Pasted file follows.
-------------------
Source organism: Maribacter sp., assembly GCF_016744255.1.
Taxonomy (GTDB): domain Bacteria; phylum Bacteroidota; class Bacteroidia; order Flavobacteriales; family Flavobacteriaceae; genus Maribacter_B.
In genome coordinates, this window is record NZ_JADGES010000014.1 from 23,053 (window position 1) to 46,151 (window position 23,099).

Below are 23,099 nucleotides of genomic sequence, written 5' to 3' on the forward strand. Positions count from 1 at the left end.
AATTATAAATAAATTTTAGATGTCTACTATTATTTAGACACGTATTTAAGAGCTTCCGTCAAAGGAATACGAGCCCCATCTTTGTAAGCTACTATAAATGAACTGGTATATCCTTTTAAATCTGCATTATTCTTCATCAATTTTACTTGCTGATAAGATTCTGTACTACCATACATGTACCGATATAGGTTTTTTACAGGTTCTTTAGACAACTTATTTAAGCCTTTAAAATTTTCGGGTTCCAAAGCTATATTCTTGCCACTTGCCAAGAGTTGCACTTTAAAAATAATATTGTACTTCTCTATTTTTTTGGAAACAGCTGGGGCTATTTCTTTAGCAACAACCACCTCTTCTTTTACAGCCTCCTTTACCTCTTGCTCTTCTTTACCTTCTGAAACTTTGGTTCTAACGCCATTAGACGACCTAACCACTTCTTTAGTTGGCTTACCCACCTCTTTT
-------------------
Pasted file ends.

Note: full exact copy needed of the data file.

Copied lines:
Source organism: Maribacter sp., assembly GCF_016744255.1.
Taxonomy (GTDB): domain Bacteria; phylum Bacteroidota; class Bacteroidia; order Flavobacteriales; family Flavobacteriaceae; genus Maribacter_B.
In genome coordinates, this window is record NZ_JADGES010000014.1 from 23,053 (window position 1) to 46,151 (window position 23,099).

Below are 23,099 nucleotides of genomic sequence, written 5' to 3' on the forward strand. Positions count from 1 at the left end.
AATTATAAATAAATTTTAGATGTCTACTATTATTTAGACACGTATTTAAGAGCTTCCGTCAAAGGAATACGAGCCCCATCTTTGTAAGCTACTATAAATGAACTGGTATATCCTTTTAAATCTGCATTATTCTTCATCAATTTTACTTGCTGATAAGATTCTGTACTACCATACATGTACCGATATAGGTTTTTTACAGGTTCTTTAGACAACTTATTTAAGCCTTTAAAATTTTCGGGTTCCAAAGCTATATTCTTGCCACTTGCCAAGAGTTGCACTTTAAAAATAATATTGTACTTCTCTATTTTTTTGGAAACAGCTGGGGCTATTTCTTTAGCAACAACCACCTCTTCTTTTACAGCCTCCTTTACCTCTTGCTCTTCTTTACCTTCTGAAACTTTGGTTCTAACGCCATTAGACGACCTAACCACTTCTTTAGTTGGCTTACCCACCTCTTTT